It didn't seem that long ago that Hayden Christensen was wearing a pair of lifts, trying to convince us that he was evil incarnate. He was honoured in two Star Wars prequels to have been given the role of the man behind the mask and although at times his teenage angst came through he never really convinced us that he was anything other than a glorified TV actor. Doug Liman on the other hand has had commercial, critical and general viewer recommendation for The Bourne Identity and his later but less well enjoyed Mr & Mrs Smith.
David Rice (Max Theiriot and Hayden Christensen) is a troubled teenager, as well as having to cope with his obvious embarrassment of getting to know a girl in his class, Mille Harris (Anna Sophia Robb and Rachel Bilson) he also has to cope with the knowledge that his mother left him and his father when he was five. His father seems to be beer-swilling TV addicted parent whose only communication with David is to chastise him for some minor misdemeanour or other. On top of all of this David suddenly realises that he has the ability to teleport himself from one place to another. Initially phased with this discovery he understands that this perhaps gives him the way-out of his troubled mundane life and so he embarks on a journey of leaving home, robbing banks without opening doors, buying himself large bachelor pads and travelling the world in a blink of an eye; his life is sweet, morning in Fiji, lunch in Egypt, night clubbing in London. His life is shattered though when Roland (Samuel Jackson) pays him a visit, and Roland's mission in life is to rid the world of all jumpers.
It could be argued that there's enough pedigree in this stable to make a fine enough film. Jackson obviously doesn't need any introduction, almost 40 years in the business he's produced some interesting characters and his most noted to date surely the born again contract killer in Tarantino's incredible Pulp Fiction. Again Liman doesn't need any introduction mainly due to his storming 2005 Bourne Identity, a film which arguably reinvented the spy game and without which even Craig's Bond wouldn't have been a viscous nor as 3-dimensional as his recent outing. Fair enough Christensen is bringing up the rear a little here but surely with these two fine gents at his side this was bound to be an enjoyable action adventure right? Wrong!
The film starts well enough with David played by Christensen looking back on how he came to be in this position so we get to see some history of his, how he came to understand his talent and how he came to exploit it as anyone would in their position. And there it just takes a turn for the worse, once we jump back to current day we see Christensen being chased by an organisation intent on his demise and tracking down the girl he wanted from high school; from here on in it goes downhill, rapidly. Rachel Bilson as Mille has no on screen rapport with Christensen at all; I don't lay the blame for this at her feet but at them both, both not really having any emotional depth to portray characters who actually have feelings. Christensen is continually looking in to space as though he's still feeling for another love, Bilson has no expression in her eyes or face to convey her true feelings. Jackson is playing a role he's played all too often before and now he and the audience know he's just treading water. At times his character doesn't behave in any consistent way and at the end showing an expression which you would have thought would never have been part of this character's psyche or manner.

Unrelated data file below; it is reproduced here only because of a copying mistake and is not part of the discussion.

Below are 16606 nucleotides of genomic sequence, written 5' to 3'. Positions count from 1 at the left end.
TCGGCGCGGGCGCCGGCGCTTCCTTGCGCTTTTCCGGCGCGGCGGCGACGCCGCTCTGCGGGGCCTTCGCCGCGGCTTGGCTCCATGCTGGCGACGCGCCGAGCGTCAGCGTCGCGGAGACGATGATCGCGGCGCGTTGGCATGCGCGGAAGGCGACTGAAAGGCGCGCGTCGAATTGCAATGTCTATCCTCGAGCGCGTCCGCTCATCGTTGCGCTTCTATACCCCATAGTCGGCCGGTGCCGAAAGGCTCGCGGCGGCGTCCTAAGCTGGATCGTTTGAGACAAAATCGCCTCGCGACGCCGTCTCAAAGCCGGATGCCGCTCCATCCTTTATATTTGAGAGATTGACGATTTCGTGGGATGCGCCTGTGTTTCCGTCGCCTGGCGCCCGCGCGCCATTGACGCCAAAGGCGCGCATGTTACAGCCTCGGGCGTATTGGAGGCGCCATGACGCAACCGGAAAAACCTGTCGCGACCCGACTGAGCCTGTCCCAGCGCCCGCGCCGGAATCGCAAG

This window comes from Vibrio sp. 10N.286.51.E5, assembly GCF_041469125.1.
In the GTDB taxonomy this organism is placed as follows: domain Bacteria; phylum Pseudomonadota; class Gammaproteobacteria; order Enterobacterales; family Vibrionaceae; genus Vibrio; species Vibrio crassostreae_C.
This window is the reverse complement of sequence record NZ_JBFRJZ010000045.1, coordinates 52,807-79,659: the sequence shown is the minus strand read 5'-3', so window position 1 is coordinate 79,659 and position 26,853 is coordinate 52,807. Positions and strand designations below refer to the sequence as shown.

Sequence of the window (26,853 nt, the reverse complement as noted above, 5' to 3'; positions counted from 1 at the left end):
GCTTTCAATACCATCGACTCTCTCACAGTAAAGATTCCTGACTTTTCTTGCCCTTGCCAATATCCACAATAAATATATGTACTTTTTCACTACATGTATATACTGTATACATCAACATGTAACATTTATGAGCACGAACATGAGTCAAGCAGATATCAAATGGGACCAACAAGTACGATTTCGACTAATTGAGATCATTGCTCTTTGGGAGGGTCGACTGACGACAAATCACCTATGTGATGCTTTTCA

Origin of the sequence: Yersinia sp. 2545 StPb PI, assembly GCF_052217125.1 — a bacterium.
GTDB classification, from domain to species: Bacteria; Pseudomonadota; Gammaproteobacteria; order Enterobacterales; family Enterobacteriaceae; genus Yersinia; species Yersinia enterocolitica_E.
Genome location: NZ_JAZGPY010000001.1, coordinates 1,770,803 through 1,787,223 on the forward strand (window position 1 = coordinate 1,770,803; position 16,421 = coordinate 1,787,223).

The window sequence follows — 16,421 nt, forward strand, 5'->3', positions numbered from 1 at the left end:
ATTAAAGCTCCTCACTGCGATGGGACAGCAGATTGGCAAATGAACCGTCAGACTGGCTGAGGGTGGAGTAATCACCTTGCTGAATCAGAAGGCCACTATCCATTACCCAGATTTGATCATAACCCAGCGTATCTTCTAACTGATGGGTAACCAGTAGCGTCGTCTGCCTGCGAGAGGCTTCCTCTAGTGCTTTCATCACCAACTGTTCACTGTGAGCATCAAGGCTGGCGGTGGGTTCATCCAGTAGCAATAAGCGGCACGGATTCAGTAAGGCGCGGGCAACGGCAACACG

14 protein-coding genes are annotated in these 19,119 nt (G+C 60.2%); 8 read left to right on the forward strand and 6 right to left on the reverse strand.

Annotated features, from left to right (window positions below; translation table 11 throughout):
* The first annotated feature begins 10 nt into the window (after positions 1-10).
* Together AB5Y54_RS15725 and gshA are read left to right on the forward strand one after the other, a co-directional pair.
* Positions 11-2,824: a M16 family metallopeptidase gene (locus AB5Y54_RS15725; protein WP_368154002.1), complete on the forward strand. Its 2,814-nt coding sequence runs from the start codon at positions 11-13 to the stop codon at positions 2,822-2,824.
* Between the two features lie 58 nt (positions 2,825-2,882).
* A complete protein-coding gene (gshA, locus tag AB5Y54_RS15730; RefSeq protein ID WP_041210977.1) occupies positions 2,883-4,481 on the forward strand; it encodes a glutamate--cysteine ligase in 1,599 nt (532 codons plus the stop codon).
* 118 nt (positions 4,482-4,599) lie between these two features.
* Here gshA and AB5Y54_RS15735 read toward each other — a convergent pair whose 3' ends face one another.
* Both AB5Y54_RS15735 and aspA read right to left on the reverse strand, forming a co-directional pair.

The action though is what this film rests upon and here I found it sadly lacking. Liman gave us on the edge excitement with Bourne but the action sequences in Jumper just don't have that same vitality; perhaps visualising how best to choreograph a scene with one of more jumpers and normal chumps was a little beyond their scope. The best scene, the one which I felt used it best was in the desert when Griffin pulls in a double-decker bus just to assist him in his fight; this was an excellent use of his abilities and one which should have been exploited more often within this film.
The storyline had potential, and not having read the original source material I can't say if it would have been any better, with David perhaps seeking out his long lost mother or seeking out others who have the same gift; but in the end it reverts to something the viewer really isn't interested in at all. A chase between the Jumper and Paladin even though we know nothing of this organisation's group or the exact reasons behind their hatred. Just as the story line was heating up a little and the action getting more intense it just seems to end. Truth be told I was shocked at this and couldn't believe it when it just finished; it's as though there is a beginning (of sorts), a middle (again of sorts) and absolutely no ending satisfactory or otherwise. As the credits rolled I really thought I had been cheated. I knew at that point that Liman and his team had expressly filmed this with sequels in mind and this was only confirmed when I delved into the extras later. At only 88 minutes long they had far more scope to add some additional depth to the characters and the storyline and they decided not to ring this out into a money making franchise and that just doesn't wash with me. Fine if a film is worth it and the viewers demand more then film a sequel or two (or with Lord of the Rings an absolute necessity); but to wring this out over a series of films for the sake of it just doesn't wash.
Overall I found Jumper incredibly disappointing; I was hooked in from the trailer and it was a film I definitely wanted to see but I have been let down by poor casting, an incredibly poor non developing storyline and weak acting.